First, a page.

It seems you don't understand how leading works in ice dance.
I will admit I have no experience whatsoever of ice partner dancing. But I do have lots of experience in swing dancing leading and following, and I can tell from just looking at ice dancers, that whatever you call leading is something entirely different from what I know as leading. In fact, in the vast majority of case, I don't see leading/following at all. Please enlighten me, what is it in ice dancing, and what is it's purpose? And whatever it is, why couldn't you live without it, since it's all totally choreographed anyway?
#1 Improvisation is a terrible idea for partnered ice dance. It's just dangerous. The speeds are much higher. The lead changes every lobe or turn, which is every 1 to 6 seconds and occurs irregularly. You can't improvise when the lead changes that fast.
Maybe not, but that leads to question about the necessity of speed, and turning everything into a high speed perimeter dance. Sure speed is fun and all that, and works for certain dances, e.g. viennese waltzes. But there's obviously a cost. And one cost is the ability to be able to safely lead/follow. This BTW is the funnest part of swing dancing. The physical communication, the exchange of momentum, and the creation on the spot of something amazing and fleeting. Ice dancers really have no idea what they're missing.
I don't see why improvisation is better than something that's practised. It's just different.
Improv in partner dancing is better, because it requires actual real real-time communication between the partners. Improv is a conversation. Sure you can have practised recited conversations, (e.g. like a theater play has), and we all know it's not really
made up on the spot, but the magic is that it's plausible that it could have been.
2 actors alternatingly (or worse simultaneously) reciting lines that don't form a conversation is pointless twaddle.
That's the current state of ice dancing, at least that's how it looks from the spectator perspective.
#2 It isn't difficult to tell the type of music for a skilled dance team.
Any unskilled person can easily spot a tango done on feet. You'd have to be an ice dancer yourself to identify an ice tango. Ice dance really does look that generic. It's almost considerable as a single unique style by itself.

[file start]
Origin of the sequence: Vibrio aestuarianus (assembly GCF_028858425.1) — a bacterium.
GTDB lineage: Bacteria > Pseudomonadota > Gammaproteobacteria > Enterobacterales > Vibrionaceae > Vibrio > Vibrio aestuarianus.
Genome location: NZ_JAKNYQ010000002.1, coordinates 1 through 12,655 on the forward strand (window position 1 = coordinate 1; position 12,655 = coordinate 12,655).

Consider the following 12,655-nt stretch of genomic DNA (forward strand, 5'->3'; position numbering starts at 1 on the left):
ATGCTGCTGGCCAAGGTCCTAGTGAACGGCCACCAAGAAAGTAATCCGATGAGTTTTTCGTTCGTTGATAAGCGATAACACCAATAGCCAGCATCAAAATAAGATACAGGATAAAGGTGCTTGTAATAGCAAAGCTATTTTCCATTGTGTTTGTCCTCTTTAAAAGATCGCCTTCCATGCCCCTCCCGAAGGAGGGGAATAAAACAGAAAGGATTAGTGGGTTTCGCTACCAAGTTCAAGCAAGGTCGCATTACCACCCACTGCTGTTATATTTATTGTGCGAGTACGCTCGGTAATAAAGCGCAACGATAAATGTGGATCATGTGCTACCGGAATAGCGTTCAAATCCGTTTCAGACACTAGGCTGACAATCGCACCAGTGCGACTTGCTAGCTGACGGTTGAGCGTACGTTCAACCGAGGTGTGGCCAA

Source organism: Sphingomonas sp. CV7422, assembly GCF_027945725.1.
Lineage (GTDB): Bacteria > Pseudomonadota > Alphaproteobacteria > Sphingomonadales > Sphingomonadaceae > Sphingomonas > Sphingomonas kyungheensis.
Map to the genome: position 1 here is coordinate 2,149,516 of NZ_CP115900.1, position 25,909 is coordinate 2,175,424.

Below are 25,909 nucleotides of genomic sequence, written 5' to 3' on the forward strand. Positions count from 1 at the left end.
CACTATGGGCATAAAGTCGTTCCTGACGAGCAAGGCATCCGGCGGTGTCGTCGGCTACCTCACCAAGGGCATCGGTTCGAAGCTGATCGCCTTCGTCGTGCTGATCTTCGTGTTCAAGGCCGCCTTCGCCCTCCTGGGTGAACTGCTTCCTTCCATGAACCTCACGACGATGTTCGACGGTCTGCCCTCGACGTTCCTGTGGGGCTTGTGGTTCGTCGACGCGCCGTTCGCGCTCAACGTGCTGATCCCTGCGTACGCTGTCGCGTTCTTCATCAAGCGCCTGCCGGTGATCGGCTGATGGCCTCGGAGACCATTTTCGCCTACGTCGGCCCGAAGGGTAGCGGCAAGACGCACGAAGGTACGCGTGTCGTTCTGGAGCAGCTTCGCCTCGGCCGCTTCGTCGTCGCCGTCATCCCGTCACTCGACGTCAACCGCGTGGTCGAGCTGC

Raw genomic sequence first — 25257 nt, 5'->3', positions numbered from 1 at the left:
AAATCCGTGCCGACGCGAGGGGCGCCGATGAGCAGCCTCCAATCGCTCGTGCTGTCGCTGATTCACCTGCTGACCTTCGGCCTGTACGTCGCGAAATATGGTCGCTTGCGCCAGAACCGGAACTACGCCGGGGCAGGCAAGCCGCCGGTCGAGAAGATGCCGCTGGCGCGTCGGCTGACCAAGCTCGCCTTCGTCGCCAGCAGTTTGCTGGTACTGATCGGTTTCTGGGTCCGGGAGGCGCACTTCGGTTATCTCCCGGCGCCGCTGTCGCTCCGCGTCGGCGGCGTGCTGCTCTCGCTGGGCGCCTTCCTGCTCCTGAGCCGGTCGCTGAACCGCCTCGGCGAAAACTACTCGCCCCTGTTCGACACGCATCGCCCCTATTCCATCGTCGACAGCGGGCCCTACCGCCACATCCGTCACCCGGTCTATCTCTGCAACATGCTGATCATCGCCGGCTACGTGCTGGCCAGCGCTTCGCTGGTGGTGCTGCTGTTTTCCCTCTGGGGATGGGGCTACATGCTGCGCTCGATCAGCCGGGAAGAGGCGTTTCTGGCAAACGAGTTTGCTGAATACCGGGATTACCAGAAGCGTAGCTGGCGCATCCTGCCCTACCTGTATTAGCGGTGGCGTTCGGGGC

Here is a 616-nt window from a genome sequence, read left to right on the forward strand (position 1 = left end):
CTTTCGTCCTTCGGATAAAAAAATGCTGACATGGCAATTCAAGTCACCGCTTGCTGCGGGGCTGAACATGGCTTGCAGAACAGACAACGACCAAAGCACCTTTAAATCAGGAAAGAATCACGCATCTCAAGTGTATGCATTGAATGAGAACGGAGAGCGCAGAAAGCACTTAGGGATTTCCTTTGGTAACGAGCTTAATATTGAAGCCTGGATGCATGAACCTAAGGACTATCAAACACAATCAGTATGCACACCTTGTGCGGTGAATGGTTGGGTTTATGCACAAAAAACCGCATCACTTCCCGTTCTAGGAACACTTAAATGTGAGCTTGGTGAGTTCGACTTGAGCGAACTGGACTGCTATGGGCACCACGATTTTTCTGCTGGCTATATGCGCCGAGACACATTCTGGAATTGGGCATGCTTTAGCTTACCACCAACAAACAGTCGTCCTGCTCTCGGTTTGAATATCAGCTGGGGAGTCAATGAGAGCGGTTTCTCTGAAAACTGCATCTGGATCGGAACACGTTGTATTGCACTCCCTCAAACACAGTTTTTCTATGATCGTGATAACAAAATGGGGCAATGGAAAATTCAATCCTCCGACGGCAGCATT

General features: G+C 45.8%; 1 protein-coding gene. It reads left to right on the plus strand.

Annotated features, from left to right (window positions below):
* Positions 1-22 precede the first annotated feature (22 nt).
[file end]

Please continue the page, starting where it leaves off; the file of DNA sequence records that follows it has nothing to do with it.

#3 If you want to go slow take your skates off. Going fast is the fun part.
So, why not give up the ice dance lark and just do speed skating? Does ice dancing have nothing to offer without the speed? At this point, I'm wondering....
Again, in ice dance the lead changes every lobe. The difficulty of leading is based on the tempo and number of beats per lobe, not how fast you are going. I have had no difficulty with lead when dancing at high speed.
Whatever you are calling lead, is clearly not what I'm calling lead.
You lead in real dancing anytime you want to impart linear or rotational acceleration/deceleration to your partner (which is pretty much continuous in swing dancing), or in more specialised cases, it's a forewarning that you're about to do something special, so your partner can do something matching and special too. It's exactly a communication of intentions. Which is why improvisation works seamlessly when true leading and following is being done.
#4 There are no "rhythm" dances in ice dance.
Indeed there currently isn't, but there COULD BE. e.g. something like the original clip I posted. Not claiming they're the possible pinnacle of the form, but they're the first example I've ever seen of actual partner dancing on skates, that wasn't a smooth ballroom based dance.
Just because an ice dance has the same name and music as a ballroom dance does not mean they have (or were intended to have) much substance in common. The inventor of the ice dance may have had no knowledge of the ballroom dance. Think of ice dance as skating which has been influenced by ballroom dancing (overwhelmingly waltz), not as dancing on ice.
Which is a shame. It could be so much more....
Which would increase the excitement. Wouldn't stop everyone.
Certainly didn't stop the couple in the original clip I posted.
In practice, Ballroom and Social are often choreographed too, especially at competitive levels, or sometimes for wedding dances, in which case lead/follow no longer refers to the routine itself.
Swing routines for exhibitions and competitions are often totally choreographed too, but they still properly lead/followed, to the point where the leader could trivially change something in the middle, and the follower could and would just go along with it, without anyone even noticing. Like a polished jazz band can seamlessly deal with any place the tune goes.